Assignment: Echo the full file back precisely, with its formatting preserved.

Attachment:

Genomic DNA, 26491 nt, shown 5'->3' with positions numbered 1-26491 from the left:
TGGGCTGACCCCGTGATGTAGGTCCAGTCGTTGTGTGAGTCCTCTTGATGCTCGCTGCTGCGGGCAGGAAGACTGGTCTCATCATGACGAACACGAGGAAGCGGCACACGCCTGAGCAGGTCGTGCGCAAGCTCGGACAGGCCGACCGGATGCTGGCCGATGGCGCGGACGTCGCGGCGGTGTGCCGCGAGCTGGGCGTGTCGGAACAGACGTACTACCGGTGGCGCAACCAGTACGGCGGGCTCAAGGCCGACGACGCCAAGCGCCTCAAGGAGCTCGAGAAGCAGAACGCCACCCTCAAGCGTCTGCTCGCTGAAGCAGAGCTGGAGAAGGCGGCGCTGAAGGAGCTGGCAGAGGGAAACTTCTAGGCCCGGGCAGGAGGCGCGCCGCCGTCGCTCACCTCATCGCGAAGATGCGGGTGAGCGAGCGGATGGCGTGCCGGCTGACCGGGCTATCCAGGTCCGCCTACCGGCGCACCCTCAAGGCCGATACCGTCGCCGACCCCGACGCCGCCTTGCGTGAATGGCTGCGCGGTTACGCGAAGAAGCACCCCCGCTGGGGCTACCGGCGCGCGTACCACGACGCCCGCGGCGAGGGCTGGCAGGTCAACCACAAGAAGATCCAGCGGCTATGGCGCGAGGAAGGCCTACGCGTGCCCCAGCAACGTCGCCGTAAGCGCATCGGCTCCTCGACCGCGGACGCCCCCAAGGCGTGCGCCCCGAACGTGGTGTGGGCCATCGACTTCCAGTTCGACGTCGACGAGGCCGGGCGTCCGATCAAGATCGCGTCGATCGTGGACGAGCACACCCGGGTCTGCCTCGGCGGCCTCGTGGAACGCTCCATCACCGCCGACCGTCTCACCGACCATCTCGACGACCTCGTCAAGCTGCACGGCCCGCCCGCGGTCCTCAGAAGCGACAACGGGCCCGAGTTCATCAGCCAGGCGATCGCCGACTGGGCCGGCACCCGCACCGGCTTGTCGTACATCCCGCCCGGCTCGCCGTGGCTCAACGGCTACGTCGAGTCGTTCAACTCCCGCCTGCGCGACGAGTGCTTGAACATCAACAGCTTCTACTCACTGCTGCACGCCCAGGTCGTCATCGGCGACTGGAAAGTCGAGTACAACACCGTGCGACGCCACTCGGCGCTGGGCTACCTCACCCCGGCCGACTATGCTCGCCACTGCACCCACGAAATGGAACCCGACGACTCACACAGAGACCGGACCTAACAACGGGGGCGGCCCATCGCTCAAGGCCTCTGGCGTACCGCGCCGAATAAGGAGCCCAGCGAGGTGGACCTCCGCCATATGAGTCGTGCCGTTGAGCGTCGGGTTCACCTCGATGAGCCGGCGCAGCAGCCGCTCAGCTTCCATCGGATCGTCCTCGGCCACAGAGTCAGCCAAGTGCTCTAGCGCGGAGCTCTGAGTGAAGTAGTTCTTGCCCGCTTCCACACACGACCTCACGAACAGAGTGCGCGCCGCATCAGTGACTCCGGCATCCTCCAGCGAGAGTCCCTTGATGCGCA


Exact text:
Genomic DNA, 26491 nt, shown 5'->3' with positions numbered 1-26491 from the left:
TGGGCTGACCCCGTGATGTAGGTCCAGTCGTTGTGTGAGTCCTCTTGATGCTCGCTGCTGCGGGCAGGAAGACTGGTCTCATCATGACGAACACGAGGAAGCGGCACACGCCTGAGCAGGTCGTGCGCAAGCTCGGACAGGCCGACCGGATGCTGGCCGATGGCGCGGACGTCGCGGCGGTGTGCCGCGAGCTGGGCGTGTCGGAACAGACGTACTACCGGTGGCGCAACCAGTACGGCGGGCTCAAGGCCGACGACGCCAAGCGCCTCAAGGAGCTCGAGAAGCAGAACGCCACCCTCAAGCGTCTGCTCGCTGAAGCAGAGCTGGAGAAGGCGGCGCTGAAGGAGCTGGCAGAGGGAAACTTCTAGGCCCGGGCAGGAGGCGCGCCGCCGTCGCTCACCTCATCGCGAAGATGCGGGTGAGCGAGCGGATGGCGTGCCGGCTGACCGGGCTATCCAGGTCCGCCTACCGGCGCACCCTCAAGGCCGATACCGTCGCCGACCCCGACGCCGCCTTGCGTGAATGGCTGCGCGGTTACGCGAAGAAGCACCCCCGCTGGGGCTACCGGCGCGCGTACCACGACGCCCGCGGCGAGGGCTGGCAGGTCAACCACAAGAAGATCCAGCGGCTATGGCGCGAGGAAGGCCTACGCGTGCCCCAGCAACGTCGCCGTAAGCGCATCGGCTCCTCGACCGCGGACGCCCCCAAGGCGTGCGCCCCGAACGTGGTGTGGGCCATCGACTTCCAGTTCGACGTCGACGAGGCCGGGCGTCCGATCAAGATCGCGTCGATCGTGGACGAGCACACCCGGGTCTGCCTCGGCGGCCTCGTGGAACGCTCCATCACCGCCGACCGTCTCACCGACCATCTCGACGACCTCGTCAAGCTGCACGGCCCGCCCGCGGTCCTCAGAAGCGACAACGGGCCCGAGTTCATCAGCCAGGCGATCGCCGACTGGGCCGGCACCCGCACCGGCTTGTCGTACATCCCGCCCGGCTCGCCGTGGCTCAACGGCTACGTCGAGTCGTTCAACTCCCGCCTGCGCGACGAGTGCTTGAACATCAACAGCTTCTACTCACTGCTGCACGCCCAGGTCGTCATCGGCGACTGGAAAGTCGAGTACAACACCGTGCGACGCCACTCGGCGCTGGGCTACCTCACCCCGGCCGACTATGCTCGCCACTGCACCCACGAAATGGAACCCGACGACTCACACAGAGACCGGACCTAACAACGGGGGCGGCCCATCGCTCAAGGCCTCTGGCGTACCGCGCCGAATAAGGAGCCCAGCGAGGTGGACCTCCGCCATATGAGTCGTGCCGTTGAGCGTCGGGTTCACCTCGATGAGCCGGCGCAGCAGCCGCTCAGCTTCCATCGGATCGTCCTCGGCCACAGAGTCAGCCAAGTGCTCTAGCGCGGAGCTCTGAGTGAAGTAGTTCTTGCCCGCTTCCACACACGACCTCACGAACAGAGTGCGCGCCGCATCAGTGACTCCGGCATCCTCCAGCGAGAGTCCCTTGATGCGCA